The big event of the U.S. Supreme Court's 2011-2012 term -- and perhaps the most important since Brown v Board of Education -- will be the decision on the various cases involving the Patient Protection and Affordable Care Act. commonly known as Obamacare.
The issues to be argued are known generally by the public, but few understand them in any detail. For example, during a recent forum, the Lieutenant Governor here in the Enchanted Mitten, arguing for a state-established health care exchange, said that even if the Court finds the individual mandate unconstitutional, it will have no effect on health care exchanges, since HCEs are not before the Court. This position is not exactly accurate. If the Court determines that the individual mandate is unconstitutional. it will then expressly decide whether the entire law must be struck down, including those provisions pertaining to health care exchanges.
The issue of whether to invalidate an entire law when one provision is declared unconstitutional is what is known as the issue of severability. In other words, can the offending provision be severed from the rest of the law so that the law remains in effect, minus the severed provision?
There is a fair amount of misconception about severability. Many people believe that an unconstitutional provision cannot be severed unless there is a severability clause in the law itself. Since Obamacare contains no severability clause, the argument goes that declaring the individual mandate unconstitutional will strike down the entire law automatically.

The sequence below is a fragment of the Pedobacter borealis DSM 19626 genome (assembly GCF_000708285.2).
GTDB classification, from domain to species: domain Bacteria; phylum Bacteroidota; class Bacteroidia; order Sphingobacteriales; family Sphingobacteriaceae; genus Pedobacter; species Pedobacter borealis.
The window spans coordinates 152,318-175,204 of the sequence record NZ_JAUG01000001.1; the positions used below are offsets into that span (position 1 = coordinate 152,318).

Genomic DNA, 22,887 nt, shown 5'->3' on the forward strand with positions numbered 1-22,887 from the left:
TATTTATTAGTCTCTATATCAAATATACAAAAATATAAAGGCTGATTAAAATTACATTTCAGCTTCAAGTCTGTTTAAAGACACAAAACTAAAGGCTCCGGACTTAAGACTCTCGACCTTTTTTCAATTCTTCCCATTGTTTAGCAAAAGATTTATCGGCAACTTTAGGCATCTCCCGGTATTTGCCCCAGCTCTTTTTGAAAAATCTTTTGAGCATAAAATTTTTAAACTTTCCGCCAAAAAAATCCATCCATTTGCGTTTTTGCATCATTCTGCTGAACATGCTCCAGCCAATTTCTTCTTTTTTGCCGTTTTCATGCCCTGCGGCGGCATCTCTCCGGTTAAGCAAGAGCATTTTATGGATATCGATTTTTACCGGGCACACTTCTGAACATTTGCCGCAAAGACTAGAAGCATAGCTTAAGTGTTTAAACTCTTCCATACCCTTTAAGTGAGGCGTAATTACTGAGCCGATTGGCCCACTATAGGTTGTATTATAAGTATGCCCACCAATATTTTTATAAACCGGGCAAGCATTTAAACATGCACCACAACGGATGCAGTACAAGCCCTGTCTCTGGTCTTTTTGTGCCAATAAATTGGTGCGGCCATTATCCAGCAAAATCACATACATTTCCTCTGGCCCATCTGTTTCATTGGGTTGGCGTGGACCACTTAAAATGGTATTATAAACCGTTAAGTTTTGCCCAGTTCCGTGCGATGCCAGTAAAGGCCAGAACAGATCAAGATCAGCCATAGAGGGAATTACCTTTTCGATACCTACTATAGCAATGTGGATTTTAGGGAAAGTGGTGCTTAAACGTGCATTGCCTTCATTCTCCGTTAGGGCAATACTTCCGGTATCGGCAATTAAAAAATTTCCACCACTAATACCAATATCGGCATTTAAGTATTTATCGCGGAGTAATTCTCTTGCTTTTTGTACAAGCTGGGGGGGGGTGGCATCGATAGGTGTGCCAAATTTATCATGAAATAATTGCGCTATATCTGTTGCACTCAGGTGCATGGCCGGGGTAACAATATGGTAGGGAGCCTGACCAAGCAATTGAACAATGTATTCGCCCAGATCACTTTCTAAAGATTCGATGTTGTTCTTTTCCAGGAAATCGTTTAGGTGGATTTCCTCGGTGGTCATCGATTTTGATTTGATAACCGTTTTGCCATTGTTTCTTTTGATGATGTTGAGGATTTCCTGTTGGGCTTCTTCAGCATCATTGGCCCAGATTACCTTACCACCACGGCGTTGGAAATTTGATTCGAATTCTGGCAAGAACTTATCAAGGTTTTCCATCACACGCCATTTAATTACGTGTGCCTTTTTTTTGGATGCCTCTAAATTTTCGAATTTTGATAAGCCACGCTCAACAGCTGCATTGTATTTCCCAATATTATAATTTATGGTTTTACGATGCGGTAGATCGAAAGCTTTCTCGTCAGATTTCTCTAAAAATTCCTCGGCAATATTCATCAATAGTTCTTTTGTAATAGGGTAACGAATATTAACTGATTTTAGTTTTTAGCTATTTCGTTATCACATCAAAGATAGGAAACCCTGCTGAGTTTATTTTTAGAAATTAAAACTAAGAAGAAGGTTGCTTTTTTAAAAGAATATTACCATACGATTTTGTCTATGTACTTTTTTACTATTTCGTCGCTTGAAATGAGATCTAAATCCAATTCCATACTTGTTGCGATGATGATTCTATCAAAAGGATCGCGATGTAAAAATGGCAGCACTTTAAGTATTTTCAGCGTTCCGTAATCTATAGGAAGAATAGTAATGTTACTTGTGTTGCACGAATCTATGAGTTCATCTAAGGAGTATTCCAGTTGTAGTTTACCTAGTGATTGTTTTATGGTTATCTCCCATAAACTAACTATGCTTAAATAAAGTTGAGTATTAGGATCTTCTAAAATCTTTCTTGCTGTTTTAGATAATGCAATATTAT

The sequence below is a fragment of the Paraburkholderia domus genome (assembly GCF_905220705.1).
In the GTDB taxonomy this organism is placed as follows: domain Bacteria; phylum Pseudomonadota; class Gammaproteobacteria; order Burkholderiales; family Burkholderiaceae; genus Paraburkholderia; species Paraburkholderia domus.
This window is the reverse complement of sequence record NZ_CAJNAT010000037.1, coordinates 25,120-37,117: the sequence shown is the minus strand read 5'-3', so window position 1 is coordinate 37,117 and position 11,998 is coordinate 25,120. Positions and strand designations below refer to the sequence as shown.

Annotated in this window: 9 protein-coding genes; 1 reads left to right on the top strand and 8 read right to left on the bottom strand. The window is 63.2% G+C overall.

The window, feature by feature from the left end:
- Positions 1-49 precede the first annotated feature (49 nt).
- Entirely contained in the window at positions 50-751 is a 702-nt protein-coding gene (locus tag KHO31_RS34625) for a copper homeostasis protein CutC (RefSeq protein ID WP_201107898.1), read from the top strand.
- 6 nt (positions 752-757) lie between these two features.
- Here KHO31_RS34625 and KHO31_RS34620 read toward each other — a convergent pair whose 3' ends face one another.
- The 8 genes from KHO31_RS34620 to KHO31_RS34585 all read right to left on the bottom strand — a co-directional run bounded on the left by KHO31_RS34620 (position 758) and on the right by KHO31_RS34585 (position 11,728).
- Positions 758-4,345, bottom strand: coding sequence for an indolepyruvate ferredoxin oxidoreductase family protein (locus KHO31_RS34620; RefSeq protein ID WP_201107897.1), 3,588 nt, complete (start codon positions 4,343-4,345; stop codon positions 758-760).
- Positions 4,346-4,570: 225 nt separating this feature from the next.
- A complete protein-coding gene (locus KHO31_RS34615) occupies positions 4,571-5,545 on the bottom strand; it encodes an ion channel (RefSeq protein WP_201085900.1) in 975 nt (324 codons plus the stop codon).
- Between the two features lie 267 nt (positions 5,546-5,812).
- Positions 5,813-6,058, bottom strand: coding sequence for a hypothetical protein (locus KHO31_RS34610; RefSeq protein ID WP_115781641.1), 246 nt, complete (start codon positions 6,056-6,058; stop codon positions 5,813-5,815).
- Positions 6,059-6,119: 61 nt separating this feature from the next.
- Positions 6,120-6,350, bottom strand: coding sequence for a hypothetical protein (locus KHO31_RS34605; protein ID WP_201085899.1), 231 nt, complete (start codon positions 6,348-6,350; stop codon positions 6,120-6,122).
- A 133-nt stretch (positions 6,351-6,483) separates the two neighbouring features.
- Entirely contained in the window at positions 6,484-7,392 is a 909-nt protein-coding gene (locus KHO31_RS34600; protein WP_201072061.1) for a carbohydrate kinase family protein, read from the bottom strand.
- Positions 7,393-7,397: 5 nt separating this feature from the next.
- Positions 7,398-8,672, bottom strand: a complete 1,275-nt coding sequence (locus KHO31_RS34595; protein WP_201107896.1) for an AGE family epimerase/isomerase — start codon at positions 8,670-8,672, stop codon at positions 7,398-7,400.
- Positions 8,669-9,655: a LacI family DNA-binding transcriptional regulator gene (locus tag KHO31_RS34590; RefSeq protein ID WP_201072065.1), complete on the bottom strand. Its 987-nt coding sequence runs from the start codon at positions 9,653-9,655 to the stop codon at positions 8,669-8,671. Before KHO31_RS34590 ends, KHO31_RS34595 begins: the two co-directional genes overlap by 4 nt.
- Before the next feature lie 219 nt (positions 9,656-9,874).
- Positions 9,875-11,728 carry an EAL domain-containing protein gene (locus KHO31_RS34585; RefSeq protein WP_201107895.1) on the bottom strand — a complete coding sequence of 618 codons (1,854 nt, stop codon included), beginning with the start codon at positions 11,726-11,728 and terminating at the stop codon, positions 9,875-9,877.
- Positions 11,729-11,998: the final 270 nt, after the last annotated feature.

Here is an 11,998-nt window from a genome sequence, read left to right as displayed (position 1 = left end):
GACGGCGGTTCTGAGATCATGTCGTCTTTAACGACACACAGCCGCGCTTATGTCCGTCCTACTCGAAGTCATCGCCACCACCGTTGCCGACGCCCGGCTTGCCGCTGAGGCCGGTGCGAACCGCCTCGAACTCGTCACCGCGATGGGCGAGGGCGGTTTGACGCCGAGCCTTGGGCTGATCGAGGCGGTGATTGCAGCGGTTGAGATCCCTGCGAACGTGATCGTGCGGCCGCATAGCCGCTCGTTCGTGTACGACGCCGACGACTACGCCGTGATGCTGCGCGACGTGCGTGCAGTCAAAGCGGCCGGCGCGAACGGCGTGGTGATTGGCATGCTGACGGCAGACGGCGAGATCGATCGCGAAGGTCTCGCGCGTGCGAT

This is not true.
The Supreme Court established the applicable severability standard in the 1987 case of Alaska Airlines v Brock, in which it held that an unconstitutional provision may be severed "unless it is evident that the Legislature would not have enacted those provisions which are within its power, independently of that which is not." So, severability is presumed, unless it is clear that, without the unconstitutional provision, Congress would not have enacted the law.
The Brock standard is not exactly a model that lends itself to metaphysical certainty. The Court found that the "more relevant inquiry in evaluating severability is whether the statute will function in a manner consistent with the intent of Congress." Again, there is a certain subjectivity to this standard, which relies on faithful application by the courts.
Yes, I said "faithful," not "consistent." In the four cases in which the individual mandate was found unconstitutional, the courts dealt with severability in four separate ways. The courts in question decided:
1. Only the mandate and those directly-dependent provisions which make specific reference to the mandate were to be severed;
2. The mandate is non-severable and the entire law is invalidated;
3. Only the mandate itself is severed; and
4. The mandate is non-severable from the guaranteed-issue and preexisting conditions provisions, but the rest of the law remains intact.
One Supreme Court petitioner wrote:
As these four divergent opinions make clear, there is serious confusion as to how to apply this Court's severability jurisprudence to the [Act]. That confusion stems in large part from the unusual facts at hand, including the extraordinary length and complexity of the Act, and 'the haste with which the final version of the 2,700 page bill was rushed to the floor for a Christmas Eve vote.'As you can tell, this is a complicated issue, but it is now before the Court and, if the individual mandate is declared unconstitutional, the Supreme Court will then determine whether Congress would have enacted Obamacare without the individual mandate. If the Court declares the mandate non-severable, the entire law will be invalidated, including those provisions related to health care exchanges.
Next time: a closer look at the individual mandate and interstate commerce.